Many may not agree with his views of this part of the world, especially those who say they don’t like stereotypes, or those who, like myself, are at times oversensitive about their countries, but Francis Tapon knows more about Eastern Europe than any other American you will meet – be it a geography or history teacher. Teachers can tell you a lot about location, dates, wars, and everything else in print. People who walk the way and get in direct contact with the places they talk or – in this case – write about, can tell you much more.
Francis Tapon is such a man, and his book, The Hidden Europe: What Eastern Europeans Can Teach Us (or Kindle edition here) is just this:: a fresh perspective based on personal experience.
You may not agree to begin your journey through Eastern Europe in Finland (Suomi) – after all, Finland is not Eastern European, but then again, you are not Francis Tapon. For him, everything East of France is Eastern Europe and the book will not be divided in North, South, Central, West and East. Just West and East. There are solid arguments for this choice, witty presented, but if you want to “get to the core” quickly, ignore the introduction. “Get over it,” as Tapon simply puts it. Finland is the first of 25 countries in Tapon’s Eastern Europe – and what a first experience this is. The thing that would strike most prudes as odd, is Tapon’s experience in a Finnish sauna. For those of you who know nothing about Finish saunas, well… unlike what you see in movies, Finns don’t wear clothes or towels in the sauna. Nor do Germans, for that matter. Towels are used to sit on, while the whole body must be exposed to the heat, naked. And one more thing: saunas are usually mixed – naked men and women get together, chat or enjoy an “Aufguss.” There’s nothing sexual about the experience, but if it’s your first time, it might be. If so, do what Tapon did: think of the ultimate libido killer, aka Michael Moore. Then learn that Finns have the smartest kids in the world, and move on to the next country, Estonia.
Estonia comes with another sauna experience, but then not as interesting as the first-time drop of the towel. There are, however, many other things that will trigger your interest, some mere subjective perceptions based on personal experiences, but most delivered with honest awe. The author is impressed with Estonia’s love for music, and even more impressed with the technological advances in this country, and their tax system. By comparison, even Western European countries, are years behind… and have a lot to learn. Estonia may be small, but it’s proud. And so are Latvia and Lithuania, the next (and last of the Baltics) two countries portrayed in The Hidden Europe: What Eastern Europeans Can Teach Us.
The chapter of the Baltics ends with a summary of things we can all learn from these countries – most values that make the beauty of this part of the world: good bread, ancient solstice traditions, preserving national values and local culture, and so on. From the Baltics to Belarus and beyond, it’s like traversing the border to a different world. Even sauna experience number three in Belarus was a trip to hell, and although there are many positives to this country, one cannot go over the stereotypes: radiation, communism, too many potatoes in the local diet… and so on.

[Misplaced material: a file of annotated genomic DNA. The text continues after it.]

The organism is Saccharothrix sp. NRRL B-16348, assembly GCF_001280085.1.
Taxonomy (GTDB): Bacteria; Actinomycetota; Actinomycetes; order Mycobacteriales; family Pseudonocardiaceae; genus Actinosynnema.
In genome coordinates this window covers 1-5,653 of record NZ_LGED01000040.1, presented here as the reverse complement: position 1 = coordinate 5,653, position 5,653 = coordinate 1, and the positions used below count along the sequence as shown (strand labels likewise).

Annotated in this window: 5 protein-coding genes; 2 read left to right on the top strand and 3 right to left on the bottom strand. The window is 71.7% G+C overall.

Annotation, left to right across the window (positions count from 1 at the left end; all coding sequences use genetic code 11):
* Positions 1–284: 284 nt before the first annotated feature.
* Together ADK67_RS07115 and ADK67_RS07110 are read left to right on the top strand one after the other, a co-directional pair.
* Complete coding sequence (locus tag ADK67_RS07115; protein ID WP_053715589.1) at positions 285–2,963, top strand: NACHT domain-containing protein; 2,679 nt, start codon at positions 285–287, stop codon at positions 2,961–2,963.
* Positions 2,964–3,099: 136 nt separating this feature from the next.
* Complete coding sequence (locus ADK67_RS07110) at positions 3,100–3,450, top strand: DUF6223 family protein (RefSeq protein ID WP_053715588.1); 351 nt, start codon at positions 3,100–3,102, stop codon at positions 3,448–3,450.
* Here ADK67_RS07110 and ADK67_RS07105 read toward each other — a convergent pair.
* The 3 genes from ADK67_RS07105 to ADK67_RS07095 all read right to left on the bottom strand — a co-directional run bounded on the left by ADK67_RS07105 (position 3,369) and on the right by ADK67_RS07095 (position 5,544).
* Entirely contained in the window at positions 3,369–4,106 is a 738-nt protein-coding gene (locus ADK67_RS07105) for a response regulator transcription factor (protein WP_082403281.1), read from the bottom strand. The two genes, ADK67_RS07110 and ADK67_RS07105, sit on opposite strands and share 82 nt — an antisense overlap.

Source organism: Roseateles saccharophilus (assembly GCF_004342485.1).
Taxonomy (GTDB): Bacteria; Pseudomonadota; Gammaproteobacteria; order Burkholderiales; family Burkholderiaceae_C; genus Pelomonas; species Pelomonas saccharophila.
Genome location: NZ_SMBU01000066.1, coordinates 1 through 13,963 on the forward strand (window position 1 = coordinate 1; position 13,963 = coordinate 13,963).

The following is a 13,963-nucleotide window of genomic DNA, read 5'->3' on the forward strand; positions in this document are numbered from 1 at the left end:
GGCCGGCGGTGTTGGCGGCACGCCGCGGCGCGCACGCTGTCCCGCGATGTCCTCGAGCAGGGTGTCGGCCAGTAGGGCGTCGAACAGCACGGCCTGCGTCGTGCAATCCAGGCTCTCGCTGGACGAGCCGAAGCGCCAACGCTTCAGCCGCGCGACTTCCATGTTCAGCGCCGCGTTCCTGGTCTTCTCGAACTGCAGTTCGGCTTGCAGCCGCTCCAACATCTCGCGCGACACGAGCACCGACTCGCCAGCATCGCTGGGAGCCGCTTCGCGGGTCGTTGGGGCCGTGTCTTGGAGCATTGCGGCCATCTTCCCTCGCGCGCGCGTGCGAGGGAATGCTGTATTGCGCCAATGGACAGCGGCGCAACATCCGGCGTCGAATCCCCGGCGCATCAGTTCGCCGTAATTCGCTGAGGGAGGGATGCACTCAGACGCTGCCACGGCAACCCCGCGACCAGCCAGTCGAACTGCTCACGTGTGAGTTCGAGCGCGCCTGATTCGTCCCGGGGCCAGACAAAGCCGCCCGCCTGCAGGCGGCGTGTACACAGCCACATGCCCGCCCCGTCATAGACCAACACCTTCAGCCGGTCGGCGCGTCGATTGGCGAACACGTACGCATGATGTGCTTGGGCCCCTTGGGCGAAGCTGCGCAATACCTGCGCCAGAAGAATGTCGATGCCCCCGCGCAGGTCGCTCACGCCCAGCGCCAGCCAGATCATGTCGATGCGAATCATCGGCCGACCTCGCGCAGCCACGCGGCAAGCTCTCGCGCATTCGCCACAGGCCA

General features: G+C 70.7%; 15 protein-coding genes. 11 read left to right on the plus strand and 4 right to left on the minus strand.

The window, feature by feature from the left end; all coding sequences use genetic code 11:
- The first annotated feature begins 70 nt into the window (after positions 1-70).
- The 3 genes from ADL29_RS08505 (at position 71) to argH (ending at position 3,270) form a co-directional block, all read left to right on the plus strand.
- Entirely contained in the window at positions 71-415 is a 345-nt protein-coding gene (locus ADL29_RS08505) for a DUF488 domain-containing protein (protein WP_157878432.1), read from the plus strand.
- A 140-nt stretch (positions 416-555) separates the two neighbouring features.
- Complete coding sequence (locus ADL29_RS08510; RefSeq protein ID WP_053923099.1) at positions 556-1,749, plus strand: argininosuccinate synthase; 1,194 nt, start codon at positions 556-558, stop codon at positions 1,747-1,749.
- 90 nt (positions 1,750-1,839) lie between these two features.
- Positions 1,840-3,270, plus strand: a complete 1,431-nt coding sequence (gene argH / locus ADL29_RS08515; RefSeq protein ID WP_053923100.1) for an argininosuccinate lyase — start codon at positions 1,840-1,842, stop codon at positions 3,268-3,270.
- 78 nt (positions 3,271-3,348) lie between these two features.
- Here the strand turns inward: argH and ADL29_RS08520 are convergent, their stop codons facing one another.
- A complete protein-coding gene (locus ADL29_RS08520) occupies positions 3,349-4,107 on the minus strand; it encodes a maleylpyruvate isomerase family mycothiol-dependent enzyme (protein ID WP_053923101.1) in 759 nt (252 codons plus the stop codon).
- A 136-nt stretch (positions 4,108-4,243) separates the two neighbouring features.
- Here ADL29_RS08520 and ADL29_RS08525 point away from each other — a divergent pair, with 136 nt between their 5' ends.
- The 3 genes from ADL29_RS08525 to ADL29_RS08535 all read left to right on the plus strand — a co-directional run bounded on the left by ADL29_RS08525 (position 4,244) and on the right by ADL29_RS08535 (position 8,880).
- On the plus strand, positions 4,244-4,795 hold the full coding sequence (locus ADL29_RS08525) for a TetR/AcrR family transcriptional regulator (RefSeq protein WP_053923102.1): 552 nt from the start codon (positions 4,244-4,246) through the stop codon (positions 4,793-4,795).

In Poland, you’ll fall in love with Gdansk and Wroclaw, after you read about Auschwitz atrocities beyond belief. Then learn to be a good friend, and move on to Eastern Germany… yes, in Tapon world a part of Eastern Europe. If you are not a German, you’ll giggle at the author’s belief that German is the ugliest language in the solar system. But then, rejoice while learning about the prettiest country in Eastern Europe. Can you guess which one that is? I am not giving any clues, instead, pack up your backpack – Slovakia, with her stunning mountain trails, is next. You’ll learn that Slovakians and Hungarians don’t get along well, but then again… most Eastern European countries have an issue with one of their neighbors. The Estonians have conflicts with the Russians, Poles still keep a grudge against Germans… and so on. Still Hungary, which is the next country visited by Tapon, is a land of mystery and awe as well, especially when it comes to human intelligence – Hungarians are Martians, and Tapon has the proof. Then the author gets pretty passionate about the Treaty of Trianon and Hungary’s obsession with Transylvania (now a Romanian territory).
Next on, you’ll learn how Slovenia changed the author’s life – another detail I won’t give, just to tease your curiosity a bit. On the positive side, Slovenians are polyglots, hardworking and humble. The rest, you’ll have to discover on your own. Next stop, Croatia from an interesting perspective, still as majestic as you expect it to be, although Tapon is convinced that another Eastern European country is the fairest of them all. From Croatia you learn how to water wine down, and how to be generous at weddings.
I am sure by now you are more than curious to learn more about The Hidden Europe – and although this is sold as a travel book, I’d consider it a travel diary. It’s personal, subjective and at times naive. But nevertheless it is a refreshing view, and by no means something you would read about in other publications. It’s not a travel guide, and it’s not a history book, although the author attempts to relate local history bits. I only introduced you to the first 10-12 countries Francis Tapon describes in his book, the next, Serbia, Bosnia and Herzegovina, Montenegro, Albania (with Europe’s friendliest people), Kosovo, Macedonia, Greece, Turkey, Bulgaria, Romania, Moldova, Ukraine and Russia are for you to discover.